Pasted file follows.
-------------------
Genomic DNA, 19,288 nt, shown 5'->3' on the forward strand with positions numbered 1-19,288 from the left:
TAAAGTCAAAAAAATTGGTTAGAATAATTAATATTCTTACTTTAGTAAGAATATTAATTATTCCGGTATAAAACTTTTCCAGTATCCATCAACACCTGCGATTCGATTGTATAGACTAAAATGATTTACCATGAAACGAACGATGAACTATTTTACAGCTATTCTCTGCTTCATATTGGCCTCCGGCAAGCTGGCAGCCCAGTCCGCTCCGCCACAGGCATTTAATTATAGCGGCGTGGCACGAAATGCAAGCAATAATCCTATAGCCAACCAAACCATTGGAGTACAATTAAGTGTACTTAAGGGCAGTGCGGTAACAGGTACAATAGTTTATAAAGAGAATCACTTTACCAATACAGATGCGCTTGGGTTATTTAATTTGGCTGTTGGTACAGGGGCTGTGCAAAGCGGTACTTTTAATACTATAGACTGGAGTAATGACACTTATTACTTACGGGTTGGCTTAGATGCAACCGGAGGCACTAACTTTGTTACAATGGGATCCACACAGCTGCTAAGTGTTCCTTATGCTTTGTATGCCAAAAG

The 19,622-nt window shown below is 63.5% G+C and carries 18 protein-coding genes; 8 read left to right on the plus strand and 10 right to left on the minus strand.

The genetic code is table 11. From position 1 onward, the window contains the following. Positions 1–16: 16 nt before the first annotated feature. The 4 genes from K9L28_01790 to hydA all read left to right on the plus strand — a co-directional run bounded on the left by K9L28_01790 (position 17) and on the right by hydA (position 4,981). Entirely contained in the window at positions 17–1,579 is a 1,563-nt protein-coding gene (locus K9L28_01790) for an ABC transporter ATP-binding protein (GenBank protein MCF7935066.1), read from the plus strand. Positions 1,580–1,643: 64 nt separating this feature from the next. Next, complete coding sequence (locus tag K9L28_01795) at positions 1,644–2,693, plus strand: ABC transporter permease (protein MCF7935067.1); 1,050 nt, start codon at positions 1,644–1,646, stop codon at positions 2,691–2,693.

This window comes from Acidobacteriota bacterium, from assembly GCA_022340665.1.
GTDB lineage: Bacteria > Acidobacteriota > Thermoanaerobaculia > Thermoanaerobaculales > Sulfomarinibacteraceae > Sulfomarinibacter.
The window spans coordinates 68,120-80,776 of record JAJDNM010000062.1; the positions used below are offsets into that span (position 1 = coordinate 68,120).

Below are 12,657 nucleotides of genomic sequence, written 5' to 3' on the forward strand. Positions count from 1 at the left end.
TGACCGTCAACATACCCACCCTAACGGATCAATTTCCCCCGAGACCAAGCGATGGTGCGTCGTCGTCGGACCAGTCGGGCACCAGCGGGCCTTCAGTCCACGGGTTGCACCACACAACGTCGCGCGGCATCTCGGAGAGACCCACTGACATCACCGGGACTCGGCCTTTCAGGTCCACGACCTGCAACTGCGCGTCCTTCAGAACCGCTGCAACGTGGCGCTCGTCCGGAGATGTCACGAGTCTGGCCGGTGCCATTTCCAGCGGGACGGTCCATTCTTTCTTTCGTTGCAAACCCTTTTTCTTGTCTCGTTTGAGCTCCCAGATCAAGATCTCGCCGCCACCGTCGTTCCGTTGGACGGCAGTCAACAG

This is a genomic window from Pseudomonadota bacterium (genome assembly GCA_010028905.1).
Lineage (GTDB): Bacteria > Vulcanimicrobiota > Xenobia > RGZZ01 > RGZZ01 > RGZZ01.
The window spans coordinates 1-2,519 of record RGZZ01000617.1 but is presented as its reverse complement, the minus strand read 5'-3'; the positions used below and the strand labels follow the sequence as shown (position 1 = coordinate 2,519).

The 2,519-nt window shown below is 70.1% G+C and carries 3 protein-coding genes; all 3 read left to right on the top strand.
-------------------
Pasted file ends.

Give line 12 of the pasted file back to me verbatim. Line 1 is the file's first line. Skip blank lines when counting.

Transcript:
The window spans coordinates 1-2,519 of record RGZZ01000617.1 but is presented as its reverse complement, the minus strand read 5'-3'; the positions used below and the strand labels follow the sequence as shown (position 1 = coordinate 2,519).